An immediate economic stimulus plan with no extra taxpayer costs

An immediate economic stimulus plan with no extra taxpayer costs
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It is clear that the coronavirus will have serious economic repercussions. There is no doubt that this biological disaster and public health crisis will eventually subside, but its economic impacts could persist longer unless appropriate policies are implemented quickly. An immediate economic stimulus is the key action to preventing a wave of private sector defaults that could further deepen and extend a coronavirus recession.

Prepaying income tax refunds is the quickest and the most advantageous approach for providing a short term economic stimulus and support for households threatened with the coronavirus. About 112 million Americans received an average refund of $2,870 for the 2018 tax year. MarketWatch reports that 52 percent of the TurboTax free filers and almost 46 percent of taxpayers using an Internal Revenue Service assistance program spent their refunds on groceries and monthly home bills, while another slightly smaller portion of taxpayers placed their refunds toward debts.

One consequence of more than 10 years of ultra low interest rates is near record levels of private sector debt. Should the coronavirus continue to interrupt normal business, then consumer and business cash flows will no longer support levels of private sector debt that were sustainable as the year began. Waves of consumer defaults and business liquidations could severely damage the economy and delay recovery once the coronavirus risk subsides. Years of stimulative monetary policies have encouraged a debt overhang that could prove deeply problematic if businesses will be disrupted for an extended period as they have in China and Italy.

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Economic stimulus in the form of tax cuts or higher government spending are the traditional medicine for the current economic ills. However, such measures are always delayed by intense political debates regarding the stimulus details, as some politicians argue about deficit impacts while others try to target the benefits to their preferred constituents.

Prepaying tax refunds is a simple way to short circuit the political theater that usually accompanies legislative stimulus packages. Send checks as soon as possible to every tax filer who receives refunds by accelerating their future refunds. Send each household that files a tax return a refund of $5,000, roughly equal to the average refund for the 2019 and 2020 tax years combined, and recoup the expenditures by withholding refunds, or surcharging taxpayers who do not get refunds, starting in 2022, when the economy has already recovered from the coronavirus recession.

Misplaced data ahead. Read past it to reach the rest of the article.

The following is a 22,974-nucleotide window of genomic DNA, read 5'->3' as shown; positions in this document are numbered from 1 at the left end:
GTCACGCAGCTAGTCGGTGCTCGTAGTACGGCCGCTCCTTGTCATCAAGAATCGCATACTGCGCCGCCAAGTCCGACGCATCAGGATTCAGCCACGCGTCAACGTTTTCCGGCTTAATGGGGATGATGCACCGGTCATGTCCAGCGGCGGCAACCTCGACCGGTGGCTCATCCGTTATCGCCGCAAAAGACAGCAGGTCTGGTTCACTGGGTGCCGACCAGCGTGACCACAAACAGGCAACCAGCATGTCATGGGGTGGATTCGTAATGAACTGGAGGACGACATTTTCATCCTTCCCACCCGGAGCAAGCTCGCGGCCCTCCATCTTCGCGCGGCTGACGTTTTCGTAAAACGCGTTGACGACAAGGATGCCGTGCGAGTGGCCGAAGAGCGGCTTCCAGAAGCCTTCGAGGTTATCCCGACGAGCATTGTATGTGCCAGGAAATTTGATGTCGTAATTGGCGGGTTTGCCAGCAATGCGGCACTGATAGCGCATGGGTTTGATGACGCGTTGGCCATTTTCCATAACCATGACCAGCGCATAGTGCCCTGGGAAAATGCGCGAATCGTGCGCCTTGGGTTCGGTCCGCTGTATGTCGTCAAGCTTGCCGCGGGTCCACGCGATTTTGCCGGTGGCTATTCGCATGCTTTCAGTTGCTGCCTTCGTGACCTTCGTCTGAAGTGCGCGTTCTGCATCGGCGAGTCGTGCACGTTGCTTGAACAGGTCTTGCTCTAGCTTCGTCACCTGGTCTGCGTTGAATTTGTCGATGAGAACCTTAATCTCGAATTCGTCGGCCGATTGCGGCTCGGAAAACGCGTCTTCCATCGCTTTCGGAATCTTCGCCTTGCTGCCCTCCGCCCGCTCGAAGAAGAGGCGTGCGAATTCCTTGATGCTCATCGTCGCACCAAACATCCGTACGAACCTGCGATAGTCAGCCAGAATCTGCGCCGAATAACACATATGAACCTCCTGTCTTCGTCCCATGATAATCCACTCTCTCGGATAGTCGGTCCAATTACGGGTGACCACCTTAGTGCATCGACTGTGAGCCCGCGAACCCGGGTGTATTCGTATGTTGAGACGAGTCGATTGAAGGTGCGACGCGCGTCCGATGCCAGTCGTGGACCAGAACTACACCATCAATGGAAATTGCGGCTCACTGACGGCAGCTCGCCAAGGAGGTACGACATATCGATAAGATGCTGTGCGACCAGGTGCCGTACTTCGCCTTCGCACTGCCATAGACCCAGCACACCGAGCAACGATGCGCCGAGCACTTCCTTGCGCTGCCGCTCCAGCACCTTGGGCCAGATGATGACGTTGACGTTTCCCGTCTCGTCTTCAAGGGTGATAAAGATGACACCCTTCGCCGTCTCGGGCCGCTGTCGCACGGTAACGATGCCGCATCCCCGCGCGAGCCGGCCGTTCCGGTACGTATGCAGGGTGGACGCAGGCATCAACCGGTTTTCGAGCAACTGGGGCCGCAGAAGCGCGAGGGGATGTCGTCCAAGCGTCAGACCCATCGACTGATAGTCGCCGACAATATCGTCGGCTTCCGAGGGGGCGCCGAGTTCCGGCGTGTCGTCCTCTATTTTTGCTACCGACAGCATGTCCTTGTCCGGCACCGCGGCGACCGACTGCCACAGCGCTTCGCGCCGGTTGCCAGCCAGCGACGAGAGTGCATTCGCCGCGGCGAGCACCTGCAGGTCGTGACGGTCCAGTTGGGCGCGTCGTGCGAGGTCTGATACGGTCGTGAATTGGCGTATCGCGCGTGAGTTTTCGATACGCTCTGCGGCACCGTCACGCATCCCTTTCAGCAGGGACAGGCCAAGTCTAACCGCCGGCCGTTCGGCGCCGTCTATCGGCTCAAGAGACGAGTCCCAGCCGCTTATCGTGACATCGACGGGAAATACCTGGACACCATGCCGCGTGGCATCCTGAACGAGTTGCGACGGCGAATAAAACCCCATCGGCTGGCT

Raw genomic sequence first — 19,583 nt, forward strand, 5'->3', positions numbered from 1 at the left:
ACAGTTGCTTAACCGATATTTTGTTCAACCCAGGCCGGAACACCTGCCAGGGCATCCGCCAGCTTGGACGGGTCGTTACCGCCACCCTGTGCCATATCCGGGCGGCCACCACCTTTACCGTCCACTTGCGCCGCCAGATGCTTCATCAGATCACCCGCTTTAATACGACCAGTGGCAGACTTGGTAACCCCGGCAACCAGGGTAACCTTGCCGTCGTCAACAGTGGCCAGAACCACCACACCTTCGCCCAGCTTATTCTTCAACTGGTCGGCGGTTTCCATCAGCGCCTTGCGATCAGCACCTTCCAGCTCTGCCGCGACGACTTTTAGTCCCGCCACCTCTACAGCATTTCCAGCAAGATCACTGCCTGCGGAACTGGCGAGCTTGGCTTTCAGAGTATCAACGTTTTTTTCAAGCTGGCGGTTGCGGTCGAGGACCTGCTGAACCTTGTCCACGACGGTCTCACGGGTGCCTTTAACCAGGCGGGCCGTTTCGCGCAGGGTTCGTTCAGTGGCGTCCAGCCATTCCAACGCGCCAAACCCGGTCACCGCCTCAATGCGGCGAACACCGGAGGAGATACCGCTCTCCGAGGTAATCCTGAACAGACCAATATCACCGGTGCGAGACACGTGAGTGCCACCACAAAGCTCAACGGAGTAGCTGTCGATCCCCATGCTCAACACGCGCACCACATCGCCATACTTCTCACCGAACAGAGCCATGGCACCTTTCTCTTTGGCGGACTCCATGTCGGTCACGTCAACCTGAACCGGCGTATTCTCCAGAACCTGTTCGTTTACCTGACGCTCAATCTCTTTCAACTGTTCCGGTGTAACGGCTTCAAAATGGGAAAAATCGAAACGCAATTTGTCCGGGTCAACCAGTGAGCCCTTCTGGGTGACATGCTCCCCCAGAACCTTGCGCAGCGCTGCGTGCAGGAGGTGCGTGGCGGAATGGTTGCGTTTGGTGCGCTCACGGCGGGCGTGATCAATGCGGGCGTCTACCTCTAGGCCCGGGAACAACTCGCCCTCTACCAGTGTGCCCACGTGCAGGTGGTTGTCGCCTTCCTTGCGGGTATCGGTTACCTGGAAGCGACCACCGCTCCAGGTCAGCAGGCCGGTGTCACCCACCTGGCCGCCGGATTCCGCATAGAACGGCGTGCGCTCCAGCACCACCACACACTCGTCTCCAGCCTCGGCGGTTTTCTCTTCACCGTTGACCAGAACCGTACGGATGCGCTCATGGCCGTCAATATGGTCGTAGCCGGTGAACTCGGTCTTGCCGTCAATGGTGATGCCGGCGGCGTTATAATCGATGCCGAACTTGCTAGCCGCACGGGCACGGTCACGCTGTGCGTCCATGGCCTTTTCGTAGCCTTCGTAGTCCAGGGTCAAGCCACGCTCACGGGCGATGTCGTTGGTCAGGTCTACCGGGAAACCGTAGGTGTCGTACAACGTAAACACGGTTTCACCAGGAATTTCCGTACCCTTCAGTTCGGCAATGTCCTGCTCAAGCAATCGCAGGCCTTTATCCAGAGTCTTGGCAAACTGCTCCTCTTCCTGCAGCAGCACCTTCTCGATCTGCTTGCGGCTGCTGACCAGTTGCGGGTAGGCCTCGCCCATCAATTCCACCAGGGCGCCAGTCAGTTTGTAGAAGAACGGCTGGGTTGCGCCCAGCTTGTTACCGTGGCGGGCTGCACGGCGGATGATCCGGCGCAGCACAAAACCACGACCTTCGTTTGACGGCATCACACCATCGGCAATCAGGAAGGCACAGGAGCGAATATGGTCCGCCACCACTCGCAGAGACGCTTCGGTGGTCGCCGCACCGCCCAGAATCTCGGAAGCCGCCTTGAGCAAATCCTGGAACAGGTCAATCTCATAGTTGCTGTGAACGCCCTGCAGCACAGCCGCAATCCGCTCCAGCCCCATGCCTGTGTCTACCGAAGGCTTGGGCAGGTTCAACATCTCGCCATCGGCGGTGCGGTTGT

The accelerated tax refunds can be fully recovered over several years by partially retaining future refunds or imposing surplus tax payments with no interest penalty on taxpayers who receive no refunds. These prepaid tax refunds will provide a direct economic stimulus where and when they are needed without raising the federal budget deficit. They represent a financing to bridge the coronavirus crisis at close to zero cost.

To avoid the inevitable political squabbles, uniform tax refund checks should be sent to all tax filers who receive refunds without any specific income restrictions. The refunds may have to be adjusted for married couples filing separately so households receive equal checks.

This idea will be criticized because some wealthy taxpayers who do not need temporary stimulus relief will get refunds. But these payments are not an issue since these taxpayers have to repay these refunds. Wealthy taxpayers will likely invest their refunds until their payments are finally due, creating investment inflows that could help to stabilize financial markets, a stimulus similar to Federal Reserve quantitative easing but without the central bank choosing what investments to purchase.

The true cost of temporarily advancing tax refunds is minimal since the government is borrowing at near zero interest rates and will recoup the stimulus expenditures when the economy recovers. This proposal does not change the magnitude of income taxes, only the timing of payments, so it seems an open issue whether it requires legislation in Congress.

Paul Kupiec is a resident scholar with the American Enterprise Institute in Washington. He served as the director of the Center for Financial Research at the Federal Deposit Insurance Corporation and is the former chairman of the Research Task Force for the Basel Committee on Banking Supervision.